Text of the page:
SEATTLE—Living kidney donors should not be considered to have chronic kidney disease (CKD) if their renal function after nephrectomy falls to a level that usually would be considered CKD, researchers concluded in a study presented at the 2013 American Transplant Congress.
Many kidney donors have an estimated glomerular filtration rate (eGFR) below 60 mL/min/1.73 m2 early post-donation and therefore meet the criteria for CKD stage 3, according to researchers. The prognosis of such a low GFR, however, may not be equivalent to the prognosis of the same GFR in patients with two diseased kidneys.
“I think we should consider former kidney donors as healthy people and not CKD patients,” said investigator Laura V. De Vries, BSc, a PhD candidate at University Medical Center Groningen, Groningen, The Netherlands.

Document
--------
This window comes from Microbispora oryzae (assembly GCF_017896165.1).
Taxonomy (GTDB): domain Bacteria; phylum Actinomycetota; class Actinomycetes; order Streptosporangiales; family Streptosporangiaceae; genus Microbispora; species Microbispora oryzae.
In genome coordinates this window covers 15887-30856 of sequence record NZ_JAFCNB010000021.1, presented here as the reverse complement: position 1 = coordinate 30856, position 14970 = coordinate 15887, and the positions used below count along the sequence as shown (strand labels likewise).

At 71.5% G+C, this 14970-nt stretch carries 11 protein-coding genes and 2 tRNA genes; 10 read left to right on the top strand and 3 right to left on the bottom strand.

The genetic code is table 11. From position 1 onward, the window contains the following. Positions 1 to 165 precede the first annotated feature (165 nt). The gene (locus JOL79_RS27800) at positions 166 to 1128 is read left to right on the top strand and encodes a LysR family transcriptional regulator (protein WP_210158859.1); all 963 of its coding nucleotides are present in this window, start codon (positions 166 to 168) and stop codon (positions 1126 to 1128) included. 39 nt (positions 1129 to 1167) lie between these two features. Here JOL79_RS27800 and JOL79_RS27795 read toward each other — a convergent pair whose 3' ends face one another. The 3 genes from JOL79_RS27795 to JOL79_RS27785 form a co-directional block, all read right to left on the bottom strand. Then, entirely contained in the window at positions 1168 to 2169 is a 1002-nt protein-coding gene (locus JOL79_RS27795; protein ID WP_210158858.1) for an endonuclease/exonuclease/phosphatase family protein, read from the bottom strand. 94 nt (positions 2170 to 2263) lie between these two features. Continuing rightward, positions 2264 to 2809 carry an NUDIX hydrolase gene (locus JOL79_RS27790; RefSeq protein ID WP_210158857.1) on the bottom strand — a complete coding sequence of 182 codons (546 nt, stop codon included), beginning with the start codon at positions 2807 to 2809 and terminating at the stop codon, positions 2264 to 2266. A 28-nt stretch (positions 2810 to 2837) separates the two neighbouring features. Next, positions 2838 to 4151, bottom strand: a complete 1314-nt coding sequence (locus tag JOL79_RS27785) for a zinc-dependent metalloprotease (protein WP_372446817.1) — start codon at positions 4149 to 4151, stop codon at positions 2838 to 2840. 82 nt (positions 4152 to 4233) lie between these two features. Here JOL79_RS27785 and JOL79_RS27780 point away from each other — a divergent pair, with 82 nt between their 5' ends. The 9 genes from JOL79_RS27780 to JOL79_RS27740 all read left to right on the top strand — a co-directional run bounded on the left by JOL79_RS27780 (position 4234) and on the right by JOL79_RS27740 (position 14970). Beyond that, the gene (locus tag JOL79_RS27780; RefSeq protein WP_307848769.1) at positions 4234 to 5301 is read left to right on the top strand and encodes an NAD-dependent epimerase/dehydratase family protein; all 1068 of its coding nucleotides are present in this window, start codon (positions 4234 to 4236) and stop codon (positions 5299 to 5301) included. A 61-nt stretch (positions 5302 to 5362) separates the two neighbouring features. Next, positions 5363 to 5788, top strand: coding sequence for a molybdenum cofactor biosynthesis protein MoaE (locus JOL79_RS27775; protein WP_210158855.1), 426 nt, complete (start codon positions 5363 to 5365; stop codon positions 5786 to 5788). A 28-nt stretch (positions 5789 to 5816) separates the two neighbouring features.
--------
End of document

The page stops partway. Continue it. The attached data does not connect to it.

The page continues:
She and her colleagues compared 57 post-donation kidney donors and 57 CKD patients who were matched for age, gender, GFR, and duration of follow-up. GFR was determined with 125I-iothalamate clearance.
In both groups, the mean age of study subjects was 48 years and the mean follow-up was 4.7 years. The donors and CKD patients had similar a GFR (67 and 70 mL/min/1.73 m2, respectively).
At the end of follow-up, donors had significantly better renal function than CKD patients, with a GFR of 73 versus 63 mL/min/1.72 m2, respectively. Serum creatinine levels decreased by 0.03 mg/dL in the donor group but increased by 0.03 in the CKD group. Additionally, GFR improved with time in all donors and declined in all CKD patients.